Moonlight Schools

The Moonlight Schools of Kentucky and Cora Wilson Stewart

Cora Stewart was a person of vision and one of the most determined, most capable people in early American literacy history. One evening in 1911 she opened the doors of the Little Brushy schoolhouse in Rowan County Kentucky.

Rowan County was the poorest county in Kentucky at the time. Her idea was when the moon was shining, adults were to come down from the hills and up from the “Kentucky hollers” to learn to read and write in the local school houses.

Stewart had hoped that perhaps 150 adults would come. Instead, 1,200 enrolled in the first year; 1,600 the second; and, by 1913, no fewer than 25 counties had started Moonlight Schools for adult learners.

Within four years, Alabama had established “Adult Schools”; South Carolina had started “Lay-By Schools”; the Community Schools appeared in North Carolina; and “Schools for Grown-Ups” were created in Georgia. All of these were based on the Kentucky model.

By 1914, Oklahoma had not only established night schools for literacy, but offered credit in its Normal Schools for adult education teachers. Washington State created adult night schools on the Kentucky model in 1915, as did Minnesota and New Mexico.

According to historian Wanda Cook, this was the official beginning of adult literacy education in America.

Today Cora Wilson Stewart’s hand can be seen in every aspect of literacy programs across the U.S.A. yet, few know her name.

At age 15, Stewart began teaching in the Morehead Public School. She had been repeatedly told by the community that “elderly folks were too self-conscious and embarrassed to go to night school”, but when a mother asked her for help to write to a daughter who had recently moved to Chicago; when a middle-aged man “with tears in his eyes,” begged to be helped to learn to read so he could feel “whole,” and an aspiring local musician asked her to teach him to write, she turned to adult literacy education.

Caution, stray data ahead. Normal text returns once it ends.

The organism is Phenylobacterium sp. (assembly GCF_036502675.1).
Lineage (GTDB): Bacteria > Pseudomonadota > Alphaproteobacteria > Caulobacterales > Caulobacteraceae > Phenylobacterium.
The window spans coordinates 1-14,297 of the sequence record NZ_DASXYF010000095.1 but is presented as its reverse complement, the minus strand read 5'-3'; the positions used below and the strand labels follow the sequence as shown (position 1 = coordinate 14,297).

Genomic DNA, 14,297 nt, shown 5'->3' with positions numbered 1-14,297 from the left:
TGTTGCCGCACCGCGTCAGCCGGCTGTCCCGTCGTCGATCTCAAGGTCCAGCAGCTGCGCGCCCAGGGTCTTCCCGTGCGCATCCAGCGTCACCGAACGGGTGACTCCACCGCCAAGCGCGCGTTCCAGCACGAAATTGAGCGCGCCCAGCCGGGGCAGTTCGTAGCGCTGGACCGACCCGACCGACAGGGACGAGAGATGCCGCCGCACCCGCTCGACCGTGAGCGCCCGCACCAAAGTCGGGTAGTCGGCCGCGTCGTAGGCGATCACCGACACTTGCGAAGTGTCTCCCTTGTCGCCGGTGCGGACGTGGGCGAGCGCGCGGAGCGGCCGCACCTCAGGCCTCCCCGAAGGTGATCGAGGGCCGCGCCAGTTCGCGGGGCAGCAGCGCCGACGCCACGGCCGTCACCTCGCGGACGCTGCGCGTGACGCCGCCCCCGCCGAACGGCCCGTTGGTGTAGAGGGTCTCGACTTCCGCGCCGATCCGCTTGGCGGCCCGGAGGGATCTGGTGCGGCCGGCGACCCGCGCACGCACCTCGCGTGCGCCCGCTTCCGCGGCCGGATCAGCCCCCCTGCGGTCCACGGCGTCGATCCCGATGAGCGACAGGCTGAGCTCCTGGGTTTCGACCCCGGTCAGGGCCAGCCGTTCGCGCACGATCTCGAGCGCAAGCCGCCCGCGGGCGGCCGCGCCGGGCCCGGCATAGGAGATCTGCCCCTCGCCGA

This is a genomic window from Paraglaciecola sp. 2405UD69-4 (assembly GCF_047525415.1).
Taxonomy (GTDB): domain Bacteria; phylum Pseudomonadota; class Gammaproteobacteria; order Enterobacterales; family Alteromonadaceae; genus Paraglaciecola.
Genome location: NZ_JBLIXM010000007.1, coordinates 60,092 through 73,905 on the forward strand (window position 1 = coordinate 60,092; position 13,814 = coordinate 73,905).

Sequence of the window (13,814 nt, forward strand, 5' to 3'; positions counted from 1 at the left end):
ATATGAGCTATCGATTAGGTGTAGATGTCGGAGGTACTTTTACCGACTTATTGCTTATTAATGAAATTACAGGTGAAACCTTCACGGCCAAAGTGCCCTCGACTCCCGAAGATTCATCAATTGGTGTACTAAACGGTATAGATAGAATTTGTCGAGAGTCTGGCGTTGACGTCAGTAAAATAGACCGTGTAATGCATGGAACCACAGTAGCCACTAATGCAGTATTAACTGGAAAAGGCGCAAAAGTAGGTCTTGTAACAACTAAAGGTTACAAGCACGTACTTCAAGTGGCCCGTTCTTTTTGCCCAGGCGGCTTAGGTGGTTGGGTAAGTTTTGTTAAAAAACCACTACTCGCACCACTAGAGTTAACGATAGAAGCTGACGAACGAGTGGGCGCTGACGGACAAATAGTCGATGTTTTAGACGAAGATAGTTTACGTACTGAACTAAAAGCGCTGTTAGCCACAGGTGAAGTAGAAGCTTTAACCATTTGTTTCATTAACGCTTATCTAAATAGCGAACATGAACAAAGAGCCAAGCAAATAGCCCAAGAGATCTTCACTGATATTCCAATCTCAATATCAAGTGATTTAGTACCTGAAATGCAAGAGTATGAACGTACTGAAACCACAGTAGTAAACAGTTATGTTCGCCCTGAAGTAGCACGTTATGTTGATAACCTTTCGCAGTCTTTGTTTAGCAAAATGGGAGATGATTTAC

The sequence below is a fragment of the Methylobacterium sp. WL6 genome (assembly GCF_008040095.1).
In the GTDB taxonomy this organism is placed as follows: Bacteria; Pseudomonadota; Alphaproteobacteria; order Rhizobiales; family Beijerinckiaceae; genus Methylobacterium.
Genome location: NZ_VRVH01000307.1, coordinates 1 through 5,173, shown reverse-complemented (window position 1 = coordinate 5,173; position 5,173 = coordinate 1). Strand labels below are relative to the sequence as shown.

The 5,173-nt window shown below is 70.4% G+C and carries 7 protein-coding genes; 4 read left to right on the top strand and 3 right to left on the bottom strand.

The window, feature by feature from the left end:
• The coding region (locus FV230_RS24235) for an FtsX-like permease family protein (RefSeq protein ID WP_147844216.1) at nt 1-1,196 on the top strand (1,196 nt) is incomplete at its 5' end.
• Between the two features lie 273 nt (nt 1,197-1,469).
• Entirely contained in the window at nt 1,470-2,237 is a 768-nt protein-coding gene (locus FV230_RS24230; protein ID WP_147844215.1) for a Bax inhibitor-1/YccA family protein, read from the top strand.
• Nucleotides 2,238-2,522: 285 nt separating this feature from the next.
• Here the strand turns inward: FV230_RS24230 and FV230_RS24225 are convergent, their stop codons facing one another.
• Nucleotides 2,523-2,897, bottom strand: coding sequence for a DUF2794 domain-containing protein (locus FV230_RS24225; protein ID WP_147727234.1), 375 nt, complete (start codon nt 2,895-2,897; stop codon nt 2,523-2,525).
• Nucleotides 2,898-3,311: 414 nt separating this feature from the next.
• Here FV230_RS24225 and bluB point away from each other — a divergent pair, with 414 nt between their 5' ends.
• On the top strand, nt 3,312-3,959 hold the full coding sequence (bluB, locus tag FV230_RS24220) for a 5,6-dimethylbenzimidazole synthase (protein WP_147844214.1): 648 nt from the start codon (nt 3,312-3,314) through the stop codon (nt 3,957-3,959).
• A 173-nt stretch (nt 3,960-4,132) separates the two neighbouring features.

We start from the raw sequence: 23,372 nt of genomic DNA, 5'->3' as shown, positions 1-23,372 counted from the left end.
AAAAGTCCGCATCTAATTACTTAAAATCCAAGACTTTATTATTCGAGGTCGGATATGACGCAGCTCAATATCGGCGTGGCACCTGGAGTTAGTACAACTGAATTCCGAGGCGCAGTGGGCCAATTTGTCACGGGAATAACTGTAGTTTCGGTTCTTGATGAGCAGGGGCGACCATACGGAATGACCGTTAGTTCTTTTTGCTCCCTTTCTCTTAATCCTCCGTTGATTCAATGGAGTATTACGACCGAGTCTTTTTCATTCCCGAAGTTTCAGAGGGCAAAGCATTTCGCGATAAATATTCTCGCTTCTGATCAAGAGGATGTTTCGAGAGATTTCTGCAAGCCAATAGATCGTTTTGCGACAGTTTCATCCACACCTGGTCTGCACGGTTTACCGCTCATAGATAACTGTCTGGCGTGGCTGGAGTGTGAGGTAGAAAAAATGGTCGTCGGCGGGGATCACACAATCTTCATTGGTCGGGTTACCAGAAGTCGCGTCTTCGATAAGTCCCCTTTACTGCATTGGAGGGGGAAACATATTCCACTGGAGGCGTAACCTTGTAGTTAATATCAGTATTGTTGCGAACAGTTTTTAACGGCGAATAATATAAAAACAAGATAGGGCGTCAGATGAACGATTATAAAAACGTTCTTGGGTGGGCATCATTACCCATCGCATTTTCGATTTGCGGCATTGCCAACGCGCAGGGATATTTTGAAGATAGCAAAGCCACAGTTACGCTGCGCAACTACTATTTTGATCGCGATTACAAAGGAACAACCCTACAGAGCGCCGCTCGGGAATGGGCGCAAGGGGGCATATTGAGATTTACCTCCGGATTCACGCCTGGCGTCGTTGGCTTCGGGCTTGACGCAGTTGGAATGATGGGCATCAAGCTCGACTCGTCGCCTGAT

Stewart included Native Indians and African American adults in the literacy movement, a step way ahead of its time. In the years of the First World War, Stewart was asked to be advisor to the U.S. army on literacy. She not only created a learning program for them, she wrote The Soldier’s First Book so countless soldiers in the trenches could write home for the first time and read the letters they received.

Stewart also fought to have what today would be ESL programs for new immigrants. She was indeed a driving force in the literacy movement.

The Modern Day Legend

The Modern Day Legend of Native Literacy at Nogojiwanong
(Peterborough, where the rushing waters meet)

Once not so very long ago, a Circle of learned Anishnabe Kwe were offered tobacco by a young man seeking their wisdom. There was something weighing on his heart regarding many of his people and he longed to find a solution.

The heaviness on his heart was for the people who were missing something. Those who needed something very important in their lives. They hadn’t finished school and their children weren’t going to either.

The Circle sent the young man to talk to many people about this and to write down what they said. They knew the ways of Queen’s Park, where the money grows on the trees.

The young man surveyed as many of the people as he could find. They said they longed to come to a place where Aboriginal people wanted to learn and would teach one another. The Circle decided the gathering place should be called the Learning Program because of what the people had said they wanted to happen there. The man at Queen’s Park said yes to this idea and sent the Circle a little bit of money for the gathering place.

Many snows came and went. After each snow, the time of renewal, something new took place. At first the people came to be teachers but there were no students. Then the students came looking for the teachers and there weren’t enough of them. Next the right number of students and teachers arrived at the same time. Each year after that was different too. What stayed the same was that the students didn’t think they had what they needed so they came seeking. It turned out they had much wisdom so they shared what they could to help the others. So many people came, more space was needed for them to discuss things and to learn from one another.

The Circle became the Council for the Learning Program. Some of the founding mothers had to move on and sent others in their places. The help that everyone gave each other lifted the heaviness off the hearts of many of the people.

The little bit of money sent by the man at Queen’s Park did not change. It seems the money trees at Queen’s Park were suffering from a blight that continues to this day. That did not stop the people who could always find ideas to keep the gathering place going.

So, to this day, the Native Learning Program at Nogojiwanong carries on as a place for Aboriginal people and their families and friends to gather, to learn and to teach. It is known by Anishnabe as far away as James Bay.

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